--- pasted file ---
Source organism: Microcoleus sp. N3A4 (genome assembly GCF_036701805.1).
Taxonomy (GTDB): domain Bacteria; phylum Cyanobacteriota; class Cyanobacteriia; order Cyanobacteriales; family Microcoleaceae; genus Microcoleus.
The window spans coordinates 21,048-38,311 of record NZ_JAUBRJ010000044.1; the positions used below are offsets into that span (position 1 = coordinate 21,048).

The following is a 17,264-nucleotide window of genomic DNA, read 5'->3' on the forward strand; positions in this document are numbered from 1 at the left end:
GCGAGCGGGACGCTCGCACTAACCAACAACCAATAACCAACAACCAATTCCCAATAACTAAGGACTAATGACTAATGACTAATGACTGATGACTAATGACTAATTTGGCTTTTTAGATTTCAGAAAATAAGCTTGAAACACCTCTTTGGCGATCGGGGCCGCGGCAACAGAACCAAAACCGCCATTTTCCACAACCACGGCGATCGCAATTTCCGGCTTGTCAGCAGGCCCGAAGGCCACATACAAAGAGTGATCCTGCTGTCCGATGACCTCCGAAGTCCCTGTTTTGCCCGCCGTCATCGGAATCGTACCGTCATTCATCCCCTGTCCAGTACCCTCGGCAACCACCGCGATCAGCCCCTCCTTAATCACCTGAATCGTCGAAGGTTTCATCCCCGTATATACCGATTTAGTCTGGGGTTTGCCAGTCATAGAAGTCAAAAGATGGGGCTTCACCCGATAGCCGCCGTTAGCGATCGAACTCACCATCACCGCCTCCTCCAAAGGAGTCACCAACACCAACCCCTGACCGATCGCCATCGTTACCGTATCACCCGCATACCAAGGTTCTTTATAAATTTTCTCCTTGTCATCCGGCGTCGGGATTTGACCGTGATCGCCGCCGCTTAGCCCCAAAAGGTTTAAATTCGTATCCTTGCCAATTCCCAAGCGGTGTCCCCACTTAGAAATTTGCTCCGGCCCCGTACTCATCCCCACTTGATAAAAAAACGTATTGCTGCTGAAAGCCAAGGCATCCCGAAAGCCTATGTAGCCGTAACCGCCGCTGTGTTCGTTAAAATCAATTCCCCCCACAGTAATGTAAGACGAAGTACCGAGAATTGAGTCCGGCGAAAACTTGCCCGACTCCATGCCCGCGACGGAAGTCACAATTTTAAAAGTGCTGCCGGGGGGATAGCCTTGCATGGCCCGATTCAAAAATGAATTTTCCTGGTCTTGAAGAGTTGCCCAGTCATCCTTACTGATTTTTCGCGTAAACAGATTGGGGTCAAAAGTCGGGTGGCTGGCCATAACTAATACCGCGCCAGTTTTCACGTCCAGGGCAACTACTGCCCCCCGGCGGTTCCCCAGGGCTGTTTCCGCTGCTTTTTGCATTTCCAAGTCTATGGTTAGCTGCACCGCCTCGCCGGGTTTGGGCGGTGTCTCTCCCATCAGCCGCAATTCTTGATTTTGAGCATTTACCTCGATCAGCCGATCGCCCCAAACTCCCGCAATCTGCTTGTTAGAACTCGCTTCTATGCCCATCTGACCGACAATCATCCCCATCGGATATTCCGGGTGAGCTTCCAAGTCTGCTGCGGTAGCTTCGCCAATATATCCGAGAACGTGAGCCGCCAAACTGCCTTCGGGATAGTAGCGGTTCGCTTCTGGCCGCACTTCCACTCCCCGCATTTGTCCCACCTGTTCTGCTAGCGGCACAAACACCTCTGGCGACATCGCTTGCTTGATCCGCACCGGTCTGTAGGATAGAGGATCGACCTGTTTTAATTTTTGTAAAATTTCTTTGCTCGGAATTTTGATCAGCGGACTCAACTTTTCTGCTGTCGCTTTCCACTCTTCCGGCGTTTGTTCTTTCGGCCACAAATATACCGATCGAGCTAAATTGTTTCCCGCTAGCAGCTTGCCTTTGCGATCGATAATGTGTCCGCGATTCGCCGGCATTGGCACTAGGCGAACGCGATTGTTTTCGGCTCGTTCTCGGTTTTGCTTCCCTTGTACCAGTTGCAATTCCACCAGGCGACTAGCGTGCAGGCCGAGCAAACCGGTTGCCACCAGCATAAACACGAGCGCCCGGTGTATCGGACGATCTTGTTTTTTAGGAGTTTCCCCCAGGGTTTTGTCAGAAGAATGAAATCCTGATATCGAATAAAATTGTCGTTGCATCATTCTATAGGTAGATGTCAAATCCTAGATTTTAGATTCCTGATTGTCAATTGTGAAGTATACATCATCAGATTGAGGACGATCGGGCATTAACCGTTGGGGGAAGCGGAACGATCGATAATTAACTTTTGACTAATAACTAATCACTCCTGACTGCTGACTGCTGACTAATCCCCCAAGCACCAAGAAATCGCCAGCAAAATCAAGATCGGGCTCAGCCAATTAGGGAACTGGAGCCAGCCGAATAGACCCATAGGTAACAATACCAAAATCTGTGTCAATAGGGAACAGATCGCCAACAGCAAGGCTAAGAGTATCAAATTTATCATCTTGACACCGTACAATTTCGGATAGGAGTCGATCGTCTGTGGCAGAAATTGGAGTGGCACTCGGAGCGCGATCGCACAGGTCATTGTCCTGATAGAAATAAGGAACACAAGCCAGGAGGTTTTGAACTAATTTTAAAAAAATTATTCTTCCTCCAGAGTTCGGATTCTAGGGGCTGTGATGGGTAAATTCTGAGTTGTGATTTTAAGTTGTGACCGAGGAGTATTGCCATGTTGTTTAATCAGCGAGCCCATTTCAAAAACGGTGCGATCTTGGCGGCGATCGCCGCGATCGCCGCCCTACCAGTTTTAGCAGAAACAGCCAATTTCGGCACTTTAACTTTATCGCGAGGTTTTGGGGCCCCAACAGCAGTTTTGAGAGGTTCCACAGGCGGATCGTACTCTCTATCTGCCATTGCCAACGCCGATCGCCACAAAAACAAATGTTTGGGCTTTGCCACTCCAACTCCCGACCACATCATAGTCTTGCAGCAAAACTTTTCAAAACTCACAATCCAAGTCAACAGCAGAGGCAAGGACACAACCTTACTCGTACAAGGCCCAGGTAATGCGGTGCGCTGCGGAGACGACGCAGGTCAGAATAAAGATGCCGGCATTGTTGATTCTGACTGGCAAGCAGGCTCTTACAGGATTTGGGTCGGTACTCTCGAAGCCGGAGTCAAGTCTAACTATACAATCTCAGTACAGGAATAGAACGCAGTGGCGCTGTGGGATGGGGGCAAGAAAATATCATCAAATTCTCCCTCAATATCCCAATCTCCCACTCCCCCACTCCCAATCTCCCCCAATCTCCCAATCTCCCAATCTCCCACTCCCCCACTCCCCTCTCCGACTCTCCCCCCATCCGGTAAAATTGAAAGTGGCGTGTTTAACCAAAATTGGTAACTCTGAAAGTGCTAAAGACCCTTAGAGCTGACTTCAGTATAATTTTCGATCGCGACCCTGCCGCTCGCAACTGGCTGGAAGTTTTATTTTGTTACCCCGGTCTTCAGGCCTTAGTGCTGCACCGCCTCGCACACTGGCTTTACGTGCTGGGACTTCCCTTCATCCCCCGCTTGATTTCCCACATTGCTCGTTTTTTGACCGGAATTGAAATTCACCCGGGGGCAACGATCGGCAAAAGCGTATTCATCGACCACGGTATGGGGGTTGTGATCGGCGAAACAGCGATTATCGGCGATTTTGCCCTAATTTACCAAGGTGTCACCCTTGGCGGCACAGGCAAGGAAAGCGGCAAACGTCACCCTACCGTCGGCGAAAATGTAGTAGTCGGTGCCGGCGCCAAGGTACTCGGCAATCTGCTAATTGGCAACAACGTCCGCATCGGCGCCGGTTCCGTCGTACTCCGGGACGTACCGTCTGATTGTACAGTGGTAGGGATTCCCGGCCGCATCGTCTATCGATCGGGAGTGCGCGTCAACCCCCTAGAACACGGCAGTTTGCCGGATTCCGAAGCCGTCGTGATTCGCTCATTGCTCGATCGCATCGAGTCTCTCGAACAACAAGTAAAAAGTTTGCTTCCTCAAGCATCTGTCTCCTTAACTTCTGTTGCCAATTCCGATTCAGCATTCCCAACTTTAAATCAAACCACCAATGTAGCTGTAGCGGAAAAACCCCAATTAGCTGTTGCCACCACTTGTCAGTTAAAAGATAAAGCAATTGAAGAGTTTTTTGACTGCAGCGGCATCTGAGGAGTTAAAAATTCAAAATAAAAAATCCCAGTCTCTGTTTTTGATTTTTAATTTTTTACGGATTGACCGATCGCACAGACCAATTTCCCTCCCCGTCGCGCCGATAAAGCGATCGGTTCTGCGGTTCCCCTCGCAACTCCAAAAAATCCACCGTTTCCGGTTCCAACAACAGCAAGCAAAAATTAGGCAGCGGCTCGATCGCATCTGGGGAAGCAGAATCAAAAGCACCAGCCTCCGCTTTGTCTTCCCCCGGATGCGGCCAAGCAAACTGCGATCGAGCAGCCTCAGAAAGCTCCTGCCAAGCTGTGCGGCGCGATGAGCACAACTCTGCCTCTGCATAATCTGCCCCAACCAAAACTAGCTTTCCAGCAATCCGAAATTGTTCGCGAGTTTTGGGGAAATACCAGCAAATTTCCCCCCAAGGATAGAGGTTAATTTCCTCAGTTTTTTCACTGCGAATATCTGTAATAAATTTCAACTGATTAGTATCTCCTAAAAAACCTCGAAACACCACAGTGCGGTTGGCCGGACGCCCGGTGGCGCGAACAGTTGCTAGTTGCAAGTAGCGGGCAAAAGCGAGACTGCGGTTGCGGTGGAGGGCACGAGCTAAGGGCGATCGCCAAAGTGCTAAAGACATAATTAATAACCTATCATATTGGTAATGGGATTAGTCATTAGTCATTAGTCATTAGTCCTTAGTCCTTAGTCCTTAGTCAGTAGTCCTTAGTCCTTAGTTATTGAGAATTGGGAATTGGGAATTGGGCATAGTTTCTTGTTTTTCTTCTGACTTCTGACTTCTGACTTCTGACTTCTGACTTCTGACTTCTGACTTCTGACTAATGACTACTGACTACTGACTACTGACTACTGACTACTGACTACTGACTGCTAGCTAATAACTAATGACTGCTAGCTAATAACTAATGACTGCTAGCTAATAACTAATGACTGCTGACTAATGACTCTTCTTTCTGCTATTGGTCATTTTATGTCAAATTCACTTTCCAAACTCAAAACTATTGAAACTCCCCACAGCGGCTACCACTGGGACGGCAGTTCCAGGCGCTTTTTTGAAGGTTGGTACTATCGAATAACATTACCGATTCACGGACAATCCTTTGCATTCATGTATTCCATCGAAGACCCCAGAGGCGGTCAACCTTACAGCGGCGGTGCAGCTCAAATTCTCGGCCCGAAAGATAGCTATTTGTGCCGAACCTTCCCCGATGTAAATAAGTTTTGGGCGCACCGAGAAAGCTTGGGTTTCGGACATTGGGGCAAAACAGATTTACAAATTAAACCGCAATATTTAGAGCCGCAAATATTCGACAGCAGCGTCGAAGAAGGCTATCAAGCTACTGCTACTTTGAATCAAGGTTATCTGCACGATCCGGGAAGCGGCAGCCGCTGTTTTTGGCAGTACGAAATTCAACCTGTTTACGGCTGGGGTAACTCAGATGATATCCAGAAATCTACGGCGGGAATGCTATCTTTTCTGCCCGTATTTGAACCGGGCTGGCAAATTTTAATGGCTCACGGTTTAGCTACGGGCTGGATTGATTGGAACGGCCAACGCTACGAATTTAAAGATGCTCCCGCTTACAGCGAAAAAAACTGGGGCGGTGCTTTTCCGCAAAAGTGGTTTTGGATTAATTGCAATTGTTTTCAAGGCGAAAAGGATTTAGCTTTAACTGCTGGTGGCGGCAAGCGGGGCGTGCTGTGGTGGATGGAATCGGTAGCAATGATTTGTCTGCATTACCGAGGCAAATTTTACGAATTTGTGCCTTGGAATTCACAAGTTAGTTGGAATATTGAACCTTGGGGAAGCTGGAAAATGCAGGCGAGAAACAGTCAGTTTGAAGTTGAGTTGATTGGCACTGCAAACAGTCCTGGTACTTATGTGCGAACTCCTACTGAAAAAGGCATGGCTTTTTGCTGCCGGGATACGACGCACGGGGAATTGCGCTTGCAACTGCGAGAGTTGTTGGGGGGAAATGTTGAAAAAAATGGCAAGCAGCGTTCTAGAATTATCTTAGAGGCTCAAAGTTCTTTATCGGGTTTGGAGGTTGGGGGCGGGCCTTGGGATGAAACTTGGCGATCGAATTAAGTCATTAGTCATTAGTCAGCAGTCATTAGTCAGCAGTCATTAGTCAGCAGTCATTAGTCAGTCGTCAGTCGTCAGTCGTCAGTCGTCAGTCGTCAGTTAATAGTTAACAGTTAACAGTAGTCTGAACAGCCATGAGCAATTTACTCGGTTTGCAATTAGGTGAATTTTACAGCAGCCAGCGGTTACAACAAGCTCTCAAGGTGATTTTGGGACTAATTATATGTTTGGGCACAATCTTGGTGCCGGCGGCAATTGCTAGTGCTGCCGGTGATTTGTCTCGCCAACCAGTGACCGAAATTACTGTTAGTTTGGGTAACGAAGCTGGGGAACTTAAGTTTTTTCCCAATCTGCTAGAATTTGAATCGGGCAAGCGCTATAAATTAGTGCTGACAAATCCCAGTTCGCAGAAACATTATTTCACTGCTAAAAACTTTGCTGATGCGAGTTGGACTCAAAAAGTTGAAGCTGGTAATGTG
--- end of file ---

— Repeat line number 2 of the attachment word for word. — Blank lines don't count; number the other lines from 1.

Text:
Taxonomy (GTDB): domain Bacteria; phylum Cyanobacteriota; class Cyanobacteriia; order Cyanobacteriales; family Microcoleaceae; genus Microcoleus.